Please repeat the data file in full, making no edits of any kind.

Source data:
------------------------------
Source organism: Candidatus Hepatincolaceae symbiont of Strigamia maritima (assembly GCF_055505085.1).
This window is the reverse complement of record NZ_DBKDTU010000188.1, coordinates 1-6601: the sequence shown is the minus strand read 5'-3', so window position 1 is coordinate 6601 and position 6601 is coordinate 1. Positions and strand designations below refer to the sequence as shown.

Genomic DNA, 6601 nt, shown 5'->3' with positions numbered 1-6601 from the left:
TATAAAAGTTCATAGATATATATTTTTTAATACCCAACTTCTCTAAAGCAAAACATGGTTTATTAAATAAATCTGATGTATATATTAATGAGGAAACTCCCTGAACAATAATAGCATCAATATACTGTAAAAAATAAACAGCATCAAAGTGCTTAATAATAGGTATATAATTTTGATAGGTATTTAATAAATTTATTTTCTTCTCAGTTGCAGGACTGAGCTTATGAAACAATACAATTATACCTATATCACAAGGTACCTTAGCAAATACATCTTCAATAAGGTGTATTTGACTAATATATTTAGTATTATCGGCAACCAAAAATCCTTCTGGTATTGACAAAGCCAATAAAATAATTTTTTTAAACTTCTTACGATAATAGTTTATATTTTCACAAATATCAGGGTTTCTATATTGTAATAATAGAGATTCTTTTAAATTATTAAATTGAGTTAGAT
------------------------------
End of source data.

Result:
Source organism: Candidatus Hepatincolaceae symbiont of Strigamia maritima (assembly GCF_055505085.1).
This window is the reverse complement of record NZ_DBKDTU010000188.1, coordinates 1-6601: the sequence shown is the minus strand read 5'-3', so window position 1 is coordinate 6601 and position 6601 is coordinate 1. Positions and strand designations below refer to the sequence as shown.

Genomic DNA, 6601 nt, shown 5'->3' with positions numbered 1-6601 from the left:
TATAAAAGTTCATAGATATATATTTTTTAATACCCAACTTCTCTAAAGCAAAACATGGTTTATTAAATAAATCTGATGTATATATTAATGAGGAAACTCCCTGAACAATAATAGCATCAATATACTGTAAAAAATAAACAGCATCAAAGTGCTTAATAATAGGTATATAATTTTGATAGGTATTTAATAAATTTATTTTCTTCTCAGTTGCAGGACTGAGCTTATGAAACAATACAATTATACCTATATCACAAGGTACCTTAGCAAATACATCTTCAATAAGGTGTATTTGACTAATATATTTAGTATTATCGGCAACCAAAAATCCTTCTGGTATTGACAAAGCCAATAAAATAATTTTTTTAAACTTCTTACGATAATAGTTTATATTTTCACAAATATCAGGGTTTCTATATTGTAATAATAGAGATTCTTTTAAATTATTAAATTGAGTTAGAT